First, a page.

Tygett v. Tygett

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639 S.W.2d 282 (1982)

Thomas G. TYGETT, Petitioner-Respondent, v. Anita A. TYGETT, Respondent-Appellant.

No. 44683.

Missouri Court of Appeals, Eastern District, Division Two.

August 31, 1982.

*283 Edward E. Calvin, Cape Girardeau, for respondent-appellant.

John P. Bradshaw, Finch, Bradshaw, Strom & Steele, Cape Girardeau, for petitioner-respondent.

DOWD, Presiding Judge.

Anita A. Tygett appeals from the decree of legal separation entered below.[1] She contends the court abused its discretion in 1) not awarding temporary maintenance and child support; 2) finding the marriage to be irretrievably broken; 3) not awarding periodic maintenance; and 4) unjustly dividing the marital property.

The parties were married in 1959. At the time of their marriage the appellant wife Anita was a student at the University of Missouri at Columbia and husband Tom Tygett was a dental student at the University *284 of Missouri Kansas City. After their marriage, appellant wife secured a secretarial job, and used her salary to pay all their expenses except tuition. However, due to her pregnancy she was required to quit six months later.

When Tom graduated from dental school the parties moved to Texas where he served two years as a dentist in the Air Force. The parties had three children by the year 1962.

The Tygetts subsequently settled in Cape Girardeau, Missouri where Tom established his private practice. Two more children were born of the marriage.

The parties began experiencing marital discord as early as 1961 with the conception of their third child. They lived apart for varying periods of time and in 1975 they finally ceased relations as husband and wife. In 1978 they agreed that one of them had to physically move out. The husband Tom then moved upstairs into the oldest son's room where he remained for two years. The husband Tom moved out of the family home in February of 1980 and in March of 1981 filed a petition for dissolution contending appellant wife Anita's zealous religious beliefs and false accusations of infidelity were such that he could not reasonably be expected to live with her. Appellant wife then filed an answer with a request for an order of legal separation. At the dissolution hearing husband Tom did stipulate to having sexual relations with a woman other than his wife since the separation.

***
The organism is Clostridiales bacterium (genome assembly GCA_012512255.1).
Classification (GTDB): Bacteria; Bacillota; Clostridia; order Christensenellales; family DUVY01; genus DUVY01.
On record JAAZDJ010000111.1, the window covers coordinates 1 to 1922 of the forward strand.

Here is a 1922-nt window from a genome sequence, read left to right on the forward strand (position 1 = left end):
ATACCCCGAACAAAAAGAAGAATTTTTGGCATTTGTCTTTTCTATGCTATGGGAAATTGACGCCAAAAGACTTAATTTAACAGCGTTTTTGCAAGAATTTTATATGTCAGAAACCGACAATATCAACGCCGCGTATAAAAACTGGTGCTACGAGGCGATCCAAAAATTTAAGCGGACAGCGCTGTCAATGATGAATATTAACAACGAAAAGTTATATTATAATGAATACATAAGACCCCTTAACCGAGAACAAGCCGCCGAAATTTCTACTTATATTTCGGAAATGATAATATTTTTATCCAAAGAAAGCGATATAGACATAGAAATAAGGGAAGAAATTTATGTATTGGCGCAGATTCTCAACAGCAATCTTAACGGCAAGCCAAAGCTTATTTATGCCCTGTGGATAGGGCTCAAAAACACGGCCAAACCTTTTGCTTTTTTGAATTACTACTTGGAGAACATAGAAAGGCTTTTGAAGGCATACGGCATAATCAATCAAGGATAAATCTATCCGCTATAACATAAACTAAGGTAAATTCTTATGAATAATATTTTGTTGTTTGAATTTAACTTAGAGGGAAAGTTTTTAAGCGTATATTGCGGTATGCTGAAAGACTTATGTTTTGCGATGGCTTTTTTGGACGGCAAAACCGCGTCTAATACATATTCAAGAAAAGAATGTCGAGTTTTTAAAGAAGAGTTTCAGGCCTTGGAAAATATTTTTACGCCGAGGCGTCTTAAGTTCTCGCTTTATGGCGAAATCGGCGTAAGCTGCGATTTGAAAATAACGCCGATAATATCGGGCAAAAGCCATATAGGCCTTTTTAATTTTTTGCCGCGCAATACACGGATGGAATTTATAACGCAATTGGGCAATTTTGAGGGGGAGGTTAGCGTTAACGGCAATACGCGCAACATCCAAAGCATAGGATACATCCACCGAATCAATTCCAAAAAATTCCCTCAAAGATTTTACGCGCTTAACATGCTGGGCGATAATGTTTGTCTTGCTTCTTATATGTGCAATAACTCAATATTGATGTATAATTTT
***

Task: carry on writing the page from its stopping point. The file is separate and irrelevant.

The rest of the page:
Our scope of review of this court tried case requires us to sustain the trial court's decree unless there is no substantial evidence to support it, unless it is against the weight of the evidence, unless it erroneously declares the law or unless it erroneously applies the law. Murphy v. Carron, 536 S.W.2d 30 (Mo. banc 1976). In re Marriage of Hayden, 588 S.W.2d 165, 166-167 (Mo. App.1979).

In her first point relied on appellant wife contends the court abused its discretion in not awarding temporary maintenance and child support. We disagree. The wife does not have an absolute right to temporary allowance, rather, the award of temporary allowance depends on the financial necessities of the wife and the abilities of the husband to pay. Roberts v. Roberts, 450 S.W.2d 469, 473 (Mo.App.1972). When the husband Tom moved out of the family residence he began sending appellant wife $1,500.00 for her support and that of the children. Subsequently, when two of the four children still living at home moved in with him he sent her $500.00 and finally $1,000.00. Therefore, the financial necessities of the wife were met and the husband fulfilled his primary responsibility for the support of his children. § 452.335, § 452.340(1) RSMo 1978. We fail to find the court abused its discretion in not awarding appellant wife temporary maintenance and child support. Point denied.

Appellant next contends there was insufficient evidence to support the trial court's finding of irretrievable breakdown. When the respondent in a dissolution action has denied that the marriage is irretrievably broken, the petitioner must satisfy the court of at least one of the five factors set out in § 452.320 RSMo 1978. C.B.H. v. R.N.H., 571 S.W.2d 449, 452 (Mo. App.1978). Specifically, § 452.320.2(1)(d) provides that a finding of irretrievable breakdown shall be made when "the parties to the marriage have lived separate and apart by mutual consent for a continuous period of twelve months immediately preceding the filing of the petition." We find that there was sufficient evidence to support the trial court's finding as to the parties' separation for the statutory period. At trial the parties testified with regard to the mutuality of the separation. The husband stated that it was suggested he move out and the appellant wife stated that after her husband had lived upstairs for two years "we finally agreed that one of us had to get out." As a result the husband moved out of the family residence in February of 1980 and in March of 1981 filed a petition for dissolution of the marriage.

*285 Therefore, in satisfying § 452.320.2(1)(d) RSMo 1978 the husband has sustained his burden. Point denied.